Team USA To Don "Breezy" Ralph Lauren Outfits Weekend Plans With Liverpool's Billy Hogan DirecTV Brings Back Peyton Manning For Campaign Coca-Cola Going Big On Social Media Around Rio Kyrie Irving Continues Expansion Of Personal Brand Marketplace Roundup IOC Talking Ad Packages For Oly Channel Target Leaving IndyCar Part Of New Direction World Surf League Launches Jersey Line Marketplace Roundup
SBD/July 15, 2014/Marketing and Sponsorship
World Cup-Branded Videos Get Big Viewership Numbers, Trouncing Those Of Super Bowl
Published July 15, 2014
TIM'S TIME: ADWEEK's David Gianatasio in a cover story writes U.S. G Tim Howard following his World Cup performance is "preparing for a big score," and is "looking to cash in on his newfound celebrity and break into the elite endorsement leagues." Howard "currently has six-figure deals with Nike and McDonald’s, making him a small fry in the rarified world of big-time sponsorships." Howard said, “People’s perception of me may have changed in the past two weeks, but I haven’t changed a bit." He added that he is "seeking the same kinds of deals as always." He said those include “blue-chip opportunities (with) really good companies with good reputations.” Howard's agent, Dan Segal of WMG, said that his client has "received dozens of offers in the past two weeks, and that he’s close -- perhaps just days away -- from inking deals with at least three national advertisers." Segal: "We don’t feel in any way, shape or form a desperation to try and grab everything that comes along.” CAA Sports Head of Global Sales Paul Danforth said Howard should "make deals as soon as possible" (ADWEEK, 7/14 issue).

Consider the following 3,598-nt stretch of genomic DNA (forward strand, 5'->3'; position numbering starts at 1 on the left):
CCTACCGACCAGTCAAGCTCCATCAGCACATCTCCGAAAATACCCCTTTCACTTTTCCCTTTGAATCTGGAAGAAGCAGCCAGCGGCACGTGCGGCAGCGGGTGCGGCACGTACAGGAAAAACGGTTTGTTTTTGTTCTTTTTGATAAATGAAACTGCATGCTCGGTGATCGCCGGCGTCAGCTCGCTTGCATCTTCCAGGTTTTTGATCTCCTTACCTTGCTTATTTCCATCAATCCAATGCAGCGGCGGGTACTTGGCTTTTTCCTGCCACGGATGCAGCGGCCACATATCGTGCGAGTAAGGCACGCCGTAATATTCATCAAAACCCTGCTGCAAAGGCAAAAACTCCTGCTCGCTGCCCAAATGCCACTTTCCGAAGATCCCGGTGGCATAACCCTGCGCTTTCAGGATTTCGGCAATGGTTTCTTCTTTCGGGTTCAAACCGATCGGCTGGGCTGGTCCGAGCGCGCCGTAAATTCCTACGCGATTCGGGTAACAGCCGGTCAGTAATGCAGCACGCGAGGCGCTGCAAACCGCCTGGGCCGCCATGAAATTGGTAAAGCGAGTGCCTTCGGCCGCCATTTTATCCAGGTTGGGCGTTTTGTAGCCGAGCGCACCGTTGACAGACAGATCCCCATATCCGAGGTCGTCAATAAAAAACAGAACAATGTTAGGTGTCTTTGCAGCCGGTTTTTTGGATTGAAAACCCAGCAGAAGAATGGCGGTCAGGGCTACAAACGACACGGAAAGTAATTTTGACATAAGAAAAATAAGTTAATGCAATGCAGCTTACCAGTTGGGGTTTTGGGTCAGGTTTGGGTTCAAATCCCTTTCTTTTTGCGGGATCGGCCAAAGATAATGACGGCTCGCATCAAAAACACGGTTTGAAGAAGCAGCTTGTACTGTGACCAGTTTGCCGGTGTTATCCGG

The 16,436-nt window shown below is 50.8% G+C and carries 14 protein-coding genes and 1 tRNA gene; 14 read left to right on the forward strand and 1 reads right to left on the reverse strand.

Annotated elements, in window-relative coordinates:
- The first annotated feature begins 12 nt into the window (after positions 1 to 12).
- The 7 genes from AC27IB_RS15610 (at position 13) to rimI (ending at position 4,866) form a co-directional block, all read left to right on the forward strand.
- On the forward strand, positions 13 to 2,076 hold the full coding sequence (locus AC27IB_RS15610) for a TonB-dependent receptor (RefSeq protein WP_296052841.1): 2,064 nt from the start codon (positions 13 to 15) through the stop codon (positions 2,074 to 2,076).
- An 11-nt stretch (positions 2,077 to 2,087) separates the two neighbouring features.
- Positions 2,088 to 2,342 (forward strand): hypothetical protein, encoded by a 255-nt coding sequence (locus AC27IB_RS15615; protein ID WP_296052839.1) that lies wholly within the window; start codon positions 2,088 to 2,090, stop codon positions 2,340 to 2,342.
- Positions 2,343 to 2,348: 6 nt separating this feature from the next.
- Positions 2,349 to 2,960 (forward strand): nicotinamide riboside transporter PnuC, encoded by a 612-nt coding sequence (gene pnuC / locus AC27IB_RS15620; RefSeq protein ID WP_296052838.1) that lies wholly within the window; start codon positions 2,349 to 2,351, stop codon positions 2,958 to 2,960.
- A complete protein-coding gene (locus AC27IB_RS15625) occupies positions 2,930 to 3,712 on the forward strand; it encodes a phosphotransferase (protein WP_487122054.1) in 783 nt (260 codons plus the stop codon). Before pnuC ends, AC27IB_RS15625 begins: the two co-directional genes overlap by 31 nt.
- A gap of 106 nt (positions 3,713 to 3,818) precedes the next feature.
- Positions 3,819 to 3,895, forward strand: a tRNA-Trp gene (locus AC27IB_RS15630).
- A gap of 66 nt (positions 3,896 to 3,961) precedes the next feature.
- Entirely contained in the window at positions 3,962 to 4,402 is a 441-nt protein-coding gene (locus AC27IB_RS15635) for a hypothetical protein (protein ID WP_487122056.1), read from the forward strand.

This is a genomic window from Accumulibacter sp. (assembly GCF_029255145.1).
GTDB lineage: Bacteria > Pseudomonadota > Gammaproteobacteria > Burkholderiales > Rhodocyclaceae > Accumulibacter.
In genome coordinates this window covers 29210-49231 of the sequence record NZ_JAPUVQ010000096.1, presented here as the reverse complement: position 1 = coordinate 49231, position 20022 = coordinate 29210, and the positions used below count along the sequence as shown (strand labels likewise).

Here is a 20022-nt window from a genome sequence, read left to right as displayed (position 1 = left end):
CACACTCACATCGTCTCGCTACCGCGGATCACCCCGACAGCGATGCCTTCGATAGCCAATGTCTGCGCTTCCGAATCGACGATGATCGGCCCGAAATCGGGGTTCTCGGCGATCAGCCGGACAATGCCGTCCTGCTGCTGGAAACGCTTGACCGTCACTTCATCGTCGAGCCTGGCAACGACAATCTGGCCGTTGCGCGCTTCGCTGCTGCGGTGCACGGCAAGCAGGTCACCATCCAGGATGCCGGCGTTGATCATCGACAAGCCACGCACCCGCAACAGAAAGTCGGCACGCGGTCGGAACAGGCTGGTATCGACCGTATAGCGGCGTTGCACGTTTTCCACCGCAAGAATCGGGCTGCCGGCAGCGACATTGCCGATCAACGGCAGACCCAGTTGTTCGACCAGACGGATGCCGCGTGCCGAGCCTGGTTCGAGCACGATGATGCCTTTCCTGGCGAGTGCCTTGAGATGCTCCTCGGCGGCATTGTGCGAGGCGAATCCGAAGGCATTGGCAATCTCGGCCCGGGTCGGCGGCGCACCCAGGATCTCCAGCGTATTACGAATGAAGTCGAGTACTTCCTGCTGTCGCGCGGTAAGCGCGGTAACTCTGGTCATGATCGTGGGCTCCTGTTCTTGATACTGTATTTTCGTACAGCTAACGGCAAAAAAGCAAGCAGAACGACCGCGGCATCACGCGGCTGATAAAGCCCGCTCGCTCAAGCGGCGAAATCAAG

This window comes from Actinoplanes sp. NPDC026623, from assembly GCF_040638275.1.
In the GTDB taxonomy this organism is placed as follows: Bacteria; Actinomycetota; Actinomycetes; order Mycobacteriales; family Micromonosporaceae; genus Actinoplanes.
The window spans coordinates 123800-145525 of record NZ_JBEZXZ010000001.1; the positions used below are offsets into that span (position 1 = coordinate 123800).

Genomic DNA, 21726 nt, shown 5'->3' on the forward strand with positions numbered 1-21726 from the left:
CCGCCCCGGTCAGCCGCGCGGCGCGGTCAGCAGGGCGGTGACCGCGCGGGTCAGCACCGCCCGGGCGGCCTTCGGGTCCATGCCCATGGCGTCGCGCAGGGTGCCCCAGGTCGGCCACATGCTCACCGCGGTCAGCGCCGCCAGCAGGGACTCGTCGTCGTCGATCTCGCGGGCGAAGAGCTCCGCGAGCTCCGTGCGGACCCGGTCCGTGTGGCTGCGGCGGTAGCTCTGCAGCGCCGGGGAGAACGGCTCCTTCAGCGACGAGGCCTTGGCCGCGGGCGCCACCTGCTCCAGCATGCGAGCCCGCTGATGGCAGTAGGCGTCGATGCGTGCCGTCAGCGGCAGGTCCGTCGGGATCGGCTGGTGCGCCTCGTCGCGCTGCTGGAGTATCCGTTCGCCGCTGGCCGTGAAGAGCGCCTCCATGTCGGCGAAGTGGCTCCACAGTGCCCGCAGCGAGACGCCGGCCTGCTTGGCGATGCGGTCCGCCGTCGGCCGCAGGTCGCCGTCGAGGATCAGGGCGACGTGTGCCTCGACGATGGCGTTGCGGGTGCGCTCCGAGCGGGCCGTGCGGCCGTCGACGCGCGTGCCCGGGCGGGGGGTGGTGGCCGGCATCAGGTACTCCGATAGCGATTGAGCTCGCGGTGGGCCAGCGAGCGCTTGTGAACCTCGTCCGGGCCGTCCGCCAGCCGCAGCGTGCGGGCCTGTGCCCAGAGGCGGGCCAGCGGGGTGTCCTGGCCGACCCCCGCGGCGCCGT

CONFIDENCE IS KEY: The WALL STREET JOURNAL's Harriet Torry noted Germany was "so confident it would win the World Cup that it pre-printed a run of five million stamps commemorating its soccer victory" before Sunday's final against Argentina took place. The German Finance Ministry "declined to comment on the cost of the print run," but said that "no public money was spent on the ceremonial stamps" (WSJ.com, 7/14).